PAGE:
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Pfizer’s Plan to Leave U.S. Unsettles Drug Lobbyists – The New York Times

2015-11-28

WASHINGTON — Pharmaceutical giant Pfizer has long been the most politically active drug maker in Washington, and its representatives have tended to wrap themselves in the American flag while pressing their concerns with lawmakers and regulators.

So when the company announced this week that it would abandon not only the flag but the United States, its planned move to Ireland stunned the medicine industry’s lobbying corps — not the least because Pfizer’s chief lobbyist, Sally Susman, is the daughter of one of President Obama’s biggest, most generous benefactors, Louis Susman.

via Pfizer’s Plan to Leave U.S. Unsettles Drug Lobbyists – The New York Times.

This article in the NYT discusses the pharmaceutical industry’s shift to contributing to Democratic Party candidates and its alliance with the Obama administration.   After the   industry provided significant contributions to Obama’s first election campaign, Louis Susman, a lawyer and investment banker who  directed considerable financial support to the Obama campaign, was appointed ambassador to England, a prize political appointment.  He resigned in 2013.  His daughter, Sally Susman, Pfizer’s chief lobbyist, assisted in the fundraising and had been a Clinton administration staff member.

Pfizer is now moving its headquarters to Ireland, which will terminate its tax liability to the US government.  Ms. Susman is making this argument: “Ironically, an inversion makes it easier for an American company to invest in the U.S. and less likely that it will be encumbered by competitive tax disadvantages — or acquired by a foreign competitor.”

US taxpayers are unlikely to believe this argument and the drug companies are aware that the people are angry about recent drug price increases.  For example, the article notes that the last ten new cancer drugs approved cost over $190,000 a year each.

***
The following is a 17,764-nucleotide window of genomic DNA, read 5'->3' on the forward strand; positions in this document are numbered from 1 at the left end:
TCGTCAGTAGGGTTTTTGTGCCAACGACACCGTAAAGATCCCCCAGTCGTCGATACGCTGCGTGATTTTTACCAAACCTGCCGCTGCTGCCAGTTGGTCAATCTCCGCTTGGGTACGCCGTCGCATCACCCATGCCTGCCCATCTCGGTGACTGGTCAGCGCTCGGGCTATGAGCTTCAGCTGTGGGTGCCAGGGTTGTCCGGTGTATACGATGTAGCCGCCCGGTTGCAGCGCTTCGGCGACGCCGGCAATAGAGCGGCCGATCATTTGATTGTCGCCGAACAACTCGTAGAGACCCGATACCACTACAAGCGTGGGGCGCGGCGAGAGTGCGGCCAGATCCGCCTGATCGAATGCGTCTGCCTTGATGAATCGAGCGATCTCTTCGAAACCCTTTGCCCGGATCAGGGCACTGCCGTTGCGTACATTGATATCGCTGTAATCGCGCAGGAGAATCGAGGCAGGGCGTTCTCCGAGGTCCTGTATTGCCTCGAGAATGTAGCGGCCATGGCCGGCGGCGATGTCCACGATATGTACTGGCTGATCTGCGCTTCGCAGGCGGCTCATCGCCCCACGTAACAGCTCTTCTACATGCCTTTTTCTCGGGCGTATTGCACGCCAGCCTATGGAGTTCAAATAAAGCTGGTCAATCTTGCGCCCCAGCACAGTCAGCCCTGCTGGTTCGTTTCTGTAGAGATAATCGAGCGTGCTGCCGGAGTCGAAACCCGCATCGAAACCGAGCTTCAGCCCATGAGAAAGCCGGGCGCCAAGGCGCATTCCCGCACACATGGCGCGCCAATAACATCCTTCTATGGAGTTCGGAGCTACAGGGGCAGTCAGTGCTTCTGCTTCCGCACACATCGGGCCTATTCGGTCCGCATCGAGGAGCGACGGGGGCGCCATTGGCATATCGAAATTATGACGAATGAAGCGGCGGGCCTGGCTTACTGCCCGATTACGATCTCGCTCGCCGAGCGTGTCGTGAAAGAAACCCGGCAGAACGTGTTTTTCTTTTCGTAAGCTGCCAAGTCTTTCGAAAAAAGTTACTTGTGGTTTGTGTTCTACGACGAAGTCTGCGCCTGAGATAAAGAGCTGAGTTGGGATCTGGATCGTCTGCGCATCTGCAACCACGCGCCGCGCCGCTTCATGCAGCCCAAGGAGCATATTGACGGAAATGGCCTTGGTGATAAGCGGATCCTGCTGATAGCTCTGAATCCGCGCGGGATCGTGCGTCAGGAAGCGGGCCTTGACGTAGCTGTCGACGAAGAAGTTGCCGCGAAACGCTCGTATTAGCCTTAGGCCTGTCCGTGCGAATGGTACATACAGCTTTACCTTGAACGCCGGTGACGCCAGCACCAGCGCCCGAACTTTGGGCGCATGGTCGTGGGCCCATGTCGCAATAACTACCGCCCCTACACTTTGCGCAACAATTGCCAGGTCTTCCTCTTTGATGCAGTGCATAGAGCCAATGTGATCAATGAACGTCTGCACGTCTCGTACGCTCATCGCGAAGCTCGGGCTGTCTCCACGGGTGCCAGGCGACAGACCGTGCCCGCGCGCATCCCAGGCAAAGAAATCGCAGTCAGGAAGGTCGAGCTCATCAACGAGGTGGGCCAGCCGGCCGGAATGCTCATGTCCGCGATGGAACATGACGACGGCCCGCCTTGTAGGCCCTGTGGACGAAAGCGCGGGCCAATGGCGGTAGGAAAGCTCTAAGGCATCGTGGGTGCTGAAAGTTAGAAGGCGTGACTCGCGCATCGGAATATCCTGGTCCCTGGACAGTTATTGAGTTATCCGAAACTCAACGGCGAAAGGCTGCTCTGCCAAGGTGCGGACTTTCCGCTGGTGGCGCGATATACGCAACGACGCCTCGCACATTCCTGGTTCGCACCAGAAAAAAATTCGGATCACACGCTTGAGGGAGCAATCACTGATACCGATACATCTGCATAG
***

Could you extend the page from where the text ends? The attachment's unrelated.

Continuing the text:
The drug companies have been hit  with criminal cases, multi-billion dollar fines, and other scandals, including the revelation that many drug research studies are tainted or fraudulent.

“There’s just too much obvious greed,” said one anonymous lobbyist.

Patent laws have changed and  attacks by hedge funds against patents have also put pressure on industry.  The Trans-Pacific Trade Partnership will provide less patent protection than current US laws.  Previously, drug lobbyists could have prevented or ameliorated such push-back in Congress, but there is less sympathy in Congress than there was in the past and there is no relief coming.

When drug prices caused concern in Washington in 2009, the Affordable Care Act was seen as a solution by providing more people with insurance.  The drug industry, allying with the Obama administration got behind the insurance law, but this has not relieved the pressure on prices, which have continued to rise at double-digit rates.

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